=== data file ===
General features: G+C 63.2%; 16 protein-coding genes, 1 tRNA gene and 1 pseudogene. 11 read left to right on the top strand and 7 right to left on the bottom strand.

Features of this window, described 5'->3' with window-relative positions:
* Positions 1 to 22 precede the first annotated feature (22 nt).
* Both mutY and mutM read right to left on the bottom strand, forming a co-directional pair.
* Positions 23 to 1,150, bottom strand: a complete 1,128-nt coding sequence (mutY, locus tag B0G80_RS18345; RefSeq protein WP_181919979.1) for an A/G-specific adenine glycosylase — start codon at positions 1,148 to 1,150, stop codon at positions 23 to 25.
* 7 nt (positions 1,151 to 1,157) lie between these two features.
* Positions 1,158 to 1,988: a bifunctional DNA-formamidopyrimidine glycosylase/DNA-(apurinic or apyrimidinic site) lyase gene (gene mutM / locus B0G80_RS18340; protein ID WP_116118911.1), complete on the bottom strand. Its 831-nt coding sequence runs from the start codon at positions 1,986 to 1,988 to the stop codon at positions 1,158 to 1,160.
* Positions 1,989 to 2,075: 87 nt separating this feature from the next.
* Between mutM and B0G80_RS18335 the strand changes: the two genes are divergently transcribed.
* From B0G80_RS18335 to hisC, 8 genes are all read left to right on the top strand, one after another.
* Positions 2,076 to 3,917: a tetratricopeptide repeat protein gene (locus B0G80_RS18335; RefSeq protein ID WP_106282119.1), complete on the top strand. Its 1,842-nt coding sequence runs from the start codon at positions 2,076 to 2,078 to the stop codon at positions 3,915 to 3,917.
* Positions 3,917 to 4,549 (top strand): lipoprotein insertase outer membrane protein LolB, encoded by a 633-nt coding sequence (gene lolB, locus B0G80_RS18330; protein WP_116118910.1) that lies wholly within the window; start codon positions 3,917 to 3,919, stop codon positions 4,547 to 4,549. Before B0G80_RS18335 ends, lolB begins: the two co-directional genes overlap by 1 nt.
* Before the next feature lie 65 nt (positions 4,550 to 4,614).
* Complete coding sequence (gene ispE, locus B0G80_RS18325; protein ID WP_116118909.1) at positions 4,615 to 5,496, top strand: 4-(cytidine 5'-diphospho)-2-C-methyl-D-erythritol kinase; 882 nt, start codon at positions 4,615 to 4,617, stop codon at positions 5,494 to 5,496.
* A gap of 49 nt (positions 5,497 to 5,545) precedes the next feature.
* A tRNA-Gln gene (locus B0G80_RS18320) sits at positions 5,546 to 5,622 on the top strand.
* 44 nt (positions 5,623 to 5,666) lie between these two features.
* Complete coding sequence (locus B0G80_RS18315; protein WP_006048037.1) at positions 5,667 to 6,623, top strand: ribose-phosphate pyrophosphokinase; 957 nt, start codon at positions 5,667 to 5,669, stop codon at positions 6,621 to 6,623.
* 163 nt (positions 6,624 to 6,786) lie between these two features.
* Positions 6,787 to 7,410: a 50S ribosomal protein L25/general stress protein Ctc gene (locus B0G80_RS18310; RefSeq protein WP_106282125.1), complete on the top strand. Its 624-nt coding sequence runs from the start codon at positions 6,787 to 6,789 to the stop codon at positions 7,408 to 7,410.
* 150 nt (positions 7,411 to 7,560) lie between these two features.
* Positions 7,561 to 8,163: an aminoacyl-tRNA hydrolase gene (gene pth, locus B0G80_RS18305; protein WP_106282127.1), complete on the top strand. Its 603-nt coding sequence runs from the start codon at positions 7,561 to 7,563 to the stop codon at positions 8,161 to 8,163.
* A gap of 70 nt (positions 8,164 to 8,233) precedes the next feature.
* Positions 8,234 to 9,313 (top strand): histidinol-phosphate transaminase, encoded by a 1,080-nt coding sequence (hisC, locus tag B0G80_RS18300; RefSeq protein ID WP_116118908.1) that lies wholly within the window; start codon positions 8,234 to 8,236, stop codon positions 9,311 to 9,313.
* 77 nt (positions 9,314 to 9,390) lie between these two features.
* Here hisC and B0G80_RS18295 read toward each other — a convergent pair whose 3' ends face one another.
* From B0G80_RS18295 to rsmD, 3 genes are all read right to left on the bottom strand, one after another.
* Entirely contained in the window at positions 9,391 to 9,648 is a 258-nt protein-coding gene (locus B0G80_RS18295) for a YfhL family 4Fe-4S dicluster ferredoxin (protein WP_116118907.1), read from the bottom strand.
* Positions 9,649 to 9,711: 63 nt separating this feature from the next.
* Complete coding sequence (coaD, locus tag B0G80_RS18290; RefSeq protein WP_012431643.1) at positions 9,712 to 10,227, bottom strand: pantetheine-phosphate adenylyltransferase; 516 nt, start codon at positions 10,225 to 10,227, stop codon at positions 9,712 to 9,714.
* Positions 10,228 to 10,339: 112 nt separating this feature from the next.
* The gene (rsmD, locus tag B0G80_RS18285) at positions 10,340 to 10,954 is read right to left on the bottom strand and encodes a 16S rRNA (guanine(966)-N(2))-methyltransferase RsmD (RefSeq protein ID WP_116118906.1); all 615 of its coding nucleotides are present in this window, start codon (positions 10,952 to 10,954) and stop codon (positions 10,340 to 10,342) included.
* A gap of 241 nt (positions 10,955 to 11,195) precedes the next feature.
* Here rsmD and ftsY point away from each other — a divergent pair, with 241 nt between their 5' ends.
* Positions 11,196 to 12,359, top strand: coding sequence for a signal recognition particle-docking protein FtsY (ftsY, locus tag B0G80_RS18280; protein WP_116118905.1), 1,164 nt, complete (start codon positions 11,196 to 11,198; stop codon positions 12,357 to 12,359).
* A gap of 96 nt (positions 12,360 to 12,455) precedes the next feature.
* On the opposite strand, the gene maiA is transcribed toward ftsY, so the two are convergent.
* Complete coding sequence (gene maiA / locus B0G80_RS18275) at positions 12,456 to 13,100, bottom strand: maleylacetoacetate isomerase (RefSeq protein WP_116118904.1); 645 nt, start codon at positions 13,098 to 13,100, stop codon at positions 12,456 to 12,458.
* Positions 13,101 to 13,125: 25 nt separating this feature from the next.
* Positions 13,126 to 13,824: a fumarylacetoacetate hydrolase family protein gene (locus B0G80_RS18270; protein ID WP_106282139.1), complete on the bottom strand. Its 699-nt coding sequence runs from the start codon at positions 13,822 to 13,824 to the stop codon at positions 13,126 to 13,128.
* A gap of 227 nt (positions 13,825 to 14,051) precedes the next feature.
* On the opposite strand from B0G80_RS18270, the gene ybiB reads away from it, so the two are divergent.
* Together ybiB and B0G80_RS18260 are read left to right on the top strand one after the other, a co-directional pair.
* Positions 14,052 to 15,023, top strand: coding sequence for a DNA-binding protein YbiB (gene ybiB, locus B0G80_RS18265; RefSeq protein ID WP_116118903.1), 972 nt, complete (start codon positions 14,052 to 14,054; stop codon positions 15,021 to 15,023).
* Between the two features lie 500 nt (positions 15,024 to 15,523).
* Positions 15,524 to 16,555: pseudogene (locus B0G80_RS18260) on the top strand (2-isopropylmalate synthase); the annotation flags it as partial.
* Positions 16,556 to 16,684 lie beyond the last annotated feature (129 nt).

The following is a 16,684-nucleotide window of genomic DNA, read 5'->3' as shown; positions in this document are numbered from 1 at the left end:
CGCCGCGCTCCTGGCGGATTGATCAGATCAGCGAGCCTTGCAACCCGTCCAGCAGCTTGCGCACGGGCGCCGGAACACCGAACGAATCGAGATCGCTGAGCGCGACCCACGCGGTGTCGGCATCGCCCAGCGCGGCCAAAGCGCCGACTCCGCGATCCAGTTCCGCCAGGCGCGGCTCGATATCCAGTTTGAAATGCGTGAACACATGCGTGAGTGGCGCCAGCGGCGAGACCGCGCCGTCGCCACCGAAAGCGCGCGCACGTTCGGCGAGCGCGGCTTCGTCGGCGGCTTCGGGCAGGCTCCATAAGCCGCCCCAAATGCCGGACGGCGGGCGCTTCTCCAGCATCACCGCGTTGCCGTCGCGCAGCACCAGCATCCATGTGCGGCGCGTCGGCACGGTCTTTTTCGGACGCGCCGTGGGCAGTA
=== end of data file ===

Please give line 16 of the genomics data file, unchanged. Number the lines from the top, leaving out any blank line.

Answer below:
* A tRNA-Gln gene (locus B0G80_RS18320) sits at positions 5,546 to 5,622 on the top strand.